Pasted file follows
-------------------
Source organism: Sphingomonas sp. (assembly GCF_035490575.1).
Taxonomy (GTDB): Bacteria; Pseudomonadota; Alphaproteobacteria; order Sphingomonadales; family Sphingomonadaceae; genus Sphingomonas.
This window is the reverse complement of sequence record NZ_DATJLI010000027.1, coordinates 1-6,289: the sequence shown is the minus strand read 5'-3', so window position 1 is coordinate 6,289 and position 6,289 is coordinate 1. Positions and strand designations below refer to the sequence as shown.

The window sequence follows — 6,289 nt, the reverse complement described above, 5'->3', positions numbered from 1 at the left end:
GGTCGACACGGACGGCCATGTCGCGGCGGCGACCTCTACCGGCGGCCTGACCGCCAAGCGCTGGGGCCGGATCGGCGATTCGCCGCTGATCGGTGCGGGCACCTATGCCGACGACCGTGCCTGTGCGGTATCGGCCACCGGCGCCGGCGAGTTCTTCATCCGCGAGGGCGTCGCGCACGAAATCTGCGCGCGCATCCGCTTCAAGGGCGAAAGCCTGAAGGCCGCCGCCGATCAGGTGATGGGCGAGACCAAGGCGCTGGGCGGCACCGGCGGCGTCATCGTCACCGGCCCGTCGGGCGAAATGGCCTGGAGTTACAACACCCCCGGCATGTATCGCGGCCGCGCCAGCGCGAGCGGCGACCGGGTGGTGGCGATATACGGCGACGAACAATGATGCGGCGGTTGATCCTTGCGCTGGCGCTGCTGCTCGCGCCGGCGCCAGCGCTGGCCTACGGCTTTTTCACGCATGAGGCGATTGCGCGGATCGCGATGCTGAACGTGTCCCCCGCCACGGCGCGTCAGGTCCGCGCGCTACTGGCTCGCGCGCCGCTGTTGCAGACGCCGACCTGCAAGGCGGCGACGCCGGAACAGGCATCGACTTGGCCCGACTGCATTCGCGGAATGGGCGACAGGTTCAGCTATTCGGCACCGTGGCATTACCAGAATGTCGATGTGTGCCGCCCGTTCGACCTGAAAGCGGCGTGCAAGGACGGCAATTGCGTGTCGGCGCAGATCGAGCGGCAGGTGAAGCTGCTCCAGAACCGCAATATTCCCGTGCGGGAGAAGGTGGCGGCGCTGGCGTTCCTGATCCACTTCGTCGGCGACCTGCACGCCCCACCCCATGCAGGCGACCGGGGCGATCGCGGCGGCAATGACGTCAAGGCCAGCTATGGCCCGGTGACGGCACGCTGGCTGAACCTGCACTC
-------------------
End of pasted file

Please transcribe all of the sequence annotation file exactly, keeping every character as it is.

Source organism: Sphingomonas sp. (assembly GCF_035490575.1).
Taxonomy (GTDB): Bacteria; Pseudomonadota; Alphaproteobacteria; order Sphingomonadales; family Sphingomonadaceae; genus Sphingomonas.
This window is the reverse complement of sequence record NZ_DATJLI010000027.1, coordinates 1-6,289: the sequence shown is the minus strand read 5'-3', so window position 1 is coordinate 6,289 and position 6,289 is coordinate 1. Positions and strand designations below refer to the sequence as shown.

The window sequence follows — 6,289 nt, the reverse complement described above, 5'->3', positions numbered from 1 at the left end:
GGTCGACACGGACGGCCATGTCGCGGCGGCGACCTCTACCGGCGGCCTGACCGCCAAGCGCTGGGGCCGGATCGGCGATTCGCCGCTGATCGGTGCGGGCACCTATGCCGACGACCGTGCCTGTGCGGTATCGGCCACCGGCGCCGGCGAGTTCTTCATCCGCGAGGGCGTCGCGCACGAAATCTGCGCGCGCATCCGCTTCAAGGGCGAAAGCCTGAAGGCCGCCGCCGATCAGGTGATGGGCGAGACCAAGGCGCTGGGCGGCACCGGCGGCGTCATCGTCACCGGCCCGTCGGGCGAAATGGCCTGGAGTTACAACACCCCCGGCATGTATCGCGGCCGCGCCAGCGCGAGCGGCGACCGGGTGGTGGCGATATACGGCGACGAACAATGATGCGGCGGTTGATCCTTGCGCTGGCGCTGCTGCTCGCGCCGGCGCCAGCGCTGGCCTACGGCTTTTTCACGCATGAGGCGATTGCGCGGATCGCGATGCTGAACGTGTCCCCCGCCACGGCGCGTCAGGTCCGCGCGCTACTGGCTCGCGCGCCGCTGTTGCAGACGCCGACCTGCAAGGCGGCGACGCCGGAACAGGCATCGACTTGGCCCGACTGCATTCGCGGAATGGGCGACAGGTTCAGCTATTCGGCACCGTGGCATTACCAGAATGTCGATGTGTGCCGCCCGTTCGACCTGAAAGCGGCGTGCAAGGACGGCAATTGCGTGTCGGCGCAGATCGAGCGGCAGGTGAAGCTGCTCCAGAACCGCAATATTCCCGTGCGGGAGAAGGTGGCGGCGCTGGCGTTCCTGATCCACTTCGTCGGCGACCTGCACGCCCCACCCCATGCAGGCGACCGGGGCGATCGCGGCGGCAATGACGTCAAGGCCAGCTATGGCCCGGTGACGGCACGCTGGCTGAACCTGCACTC